Laura Lentz and Marc Webster sit in front of a mixer that stretches along a wall in Webster’s Blue on Blue recording studio. They speak an exclusive language that straddles the classical world and the world of pop music: Reverb. Echo. Sound environment. Public participation.
The music of the Rochester Fivebyfive chamber ensemble is classic and resembles rock. Fivebyfive also talks about jazz, although Lentz notes that he “improvises on classical language rather than the language of jazz”.
The quintet is not content with static boundaries. Webster presents “Blue Jewel,” from the band’s compelling and unclassifiable debut album, “Of and Between,” which is available on the Fivebyfive website. The room opens into anarchy, as if someone had rolled a piano down the stairs. But within moments, a recognizable composition emerges.
“We spent a lot of time in the mixing sessions,” Lentz says, “using words like, ‘We want this to sound like we’re wrapped in a blanket. ”
“So how do you create that?” ” She adds. “Classical bands usually don’t think that way, they don’t talk that way. They record and, like, that’s about it.
“Recording classic,” says Webster, “is boring”.
But fivebyfive is a raging classic in the toy store. And over the past two years, Webster says, “the pandemic just put him into overdrive.”
“We started making crazy amounts of recordings,” Lentz says.
Fivebyfive is Marcy Bacon on clarinet, electric guitarist Sungmin Shin, bassist Eric J. Polenik, pianist Haeyeun Jeun and Lentz on flute. Then add Webster, who describes his role with Fivebyfive as similar to what George Martin was to the Beatles. A producer, a button turner, but as key to the sound as the musicians themselves. “We use the studio, like another instrument,” explains Webster.
The group is very classical. It has a board of directors and an advisory board. Supported financially by grants, she commissioned pieces from composers.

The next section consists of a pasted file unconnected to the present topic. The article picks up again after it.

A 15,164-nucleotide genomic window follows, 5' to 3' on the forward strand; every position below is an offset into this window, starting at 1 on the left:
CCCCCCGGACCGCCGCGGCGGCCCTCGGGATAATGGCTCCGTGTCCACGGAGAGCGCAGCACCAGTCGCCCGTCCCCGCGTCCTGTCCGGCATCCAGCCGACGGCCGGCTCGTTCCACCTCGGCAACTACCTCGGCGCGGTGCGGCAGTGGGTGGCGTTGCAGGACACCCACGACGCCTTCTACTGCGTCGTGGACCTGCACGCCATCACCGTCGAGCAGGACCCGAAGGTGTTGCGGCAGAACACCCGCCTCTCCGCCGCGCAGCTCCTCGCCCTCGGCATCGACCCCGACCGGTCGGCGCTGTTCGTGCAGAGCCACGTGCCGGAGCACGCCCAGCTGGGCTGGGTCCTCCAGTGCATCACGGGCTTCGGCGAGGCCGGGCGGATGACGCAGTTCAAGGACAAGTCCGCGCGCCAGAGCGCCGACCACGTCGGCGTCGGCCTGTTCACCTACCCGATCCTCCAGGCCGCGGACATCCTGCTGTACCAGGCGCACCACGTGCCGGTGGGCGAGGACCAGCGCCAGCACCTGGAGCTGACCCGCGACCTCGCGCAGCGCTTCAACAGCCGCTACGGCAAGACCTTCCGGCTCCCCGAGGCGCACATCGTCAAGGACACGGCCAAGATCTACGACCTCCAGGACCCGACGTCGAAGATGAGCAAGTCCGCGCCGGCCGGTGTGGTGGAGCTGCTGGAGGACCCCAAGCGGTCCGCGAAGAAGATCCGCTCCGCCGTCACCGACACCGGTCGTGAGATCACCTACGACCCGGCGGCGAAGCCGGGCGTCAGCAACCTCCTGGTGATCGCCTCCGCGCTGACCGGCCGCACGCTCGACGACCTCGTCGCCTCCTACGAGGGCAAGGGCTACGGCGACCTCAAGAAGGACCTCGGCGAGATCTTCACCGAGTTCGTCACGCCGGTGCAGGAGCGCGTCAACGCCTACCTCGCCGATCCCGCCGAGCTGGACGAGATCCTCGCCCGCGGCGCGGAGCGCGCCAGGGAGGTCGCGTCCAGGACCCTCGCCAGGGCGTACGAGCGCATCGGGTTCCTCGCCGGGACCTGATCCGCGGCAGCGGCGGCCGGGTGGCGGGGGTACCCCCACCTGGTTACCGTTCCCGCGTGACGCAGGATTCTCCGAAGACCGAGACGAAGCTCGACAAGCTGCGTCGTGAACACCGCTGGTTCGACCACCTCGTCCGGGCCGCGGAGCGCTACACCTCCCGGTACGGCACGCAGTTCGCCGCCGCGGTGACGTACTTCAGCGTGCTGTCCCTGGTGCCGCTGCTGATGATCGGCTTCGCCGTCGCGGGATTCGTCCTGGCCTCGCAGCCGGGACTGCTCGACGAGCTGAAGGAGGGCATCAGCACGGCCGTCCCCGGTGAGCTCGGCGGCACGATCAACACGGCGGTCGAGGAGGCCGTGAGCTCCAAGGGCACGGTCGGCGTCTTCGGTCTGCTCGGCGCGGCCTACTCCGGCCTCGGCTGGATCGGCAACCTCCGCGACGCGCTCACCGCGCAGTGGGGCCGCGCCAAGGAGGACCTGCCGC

Yet fivebyfive spans the entire planet. Webster can apply the sonic textures of a cathedral in Reykjavik, Iceland to music without leaving his studio in the Park Avenue area.
The very name – fivebyfive – reflects not only the members of the group, but also the US military’s radio communication technology during WWII. On a scale of one to five, a five for both signal strength and clarity was the best possible signal.
Yet fivebyfive’s technology is often buried where a listener would never notice. Apparent trivialities such as the placement of microphones during recording sessions. Will it be one mic for the whole room, or each single instrument on its own spot mic?
“What I found was that since we started recording a little more often, the more you do something, the more you start to have your own ideas,” says Webster. “And you start to want to push ideas and push the limits.” Soon it was all about the one-off microphones. “Which is the way you record rock bands, not the way you record classic bands,” he says.
This is evident in “Dancing About Architecture”, the opening track of “Of and Between”. The line is taken from the famous quote “Writing to music is like dancing to architecture”, which Lentz attributes to Frank Zappa, although others have also been credited for it. Music is architecture, we all revolve around it.
“I got to one point in the room,” says Webster, “and I thought, like, you know, if it was just a rock band, it was a singer and they did this ‘daaa-‘ daaaa “, I would naturally have to put a little echo on it. So we get ‘daaa-daaaa, wha-wha-wha’ – that sort of thing that would be a really normal thing on a rock mix.
The group only performs music by living composers. This is good news for composers, whether they are alive. “And we want composers to be like, in awe of the possibilities,” Lentz says. “The palette, the color palette, that we have with just flute, clarinet, electric guitar, piano and bass.”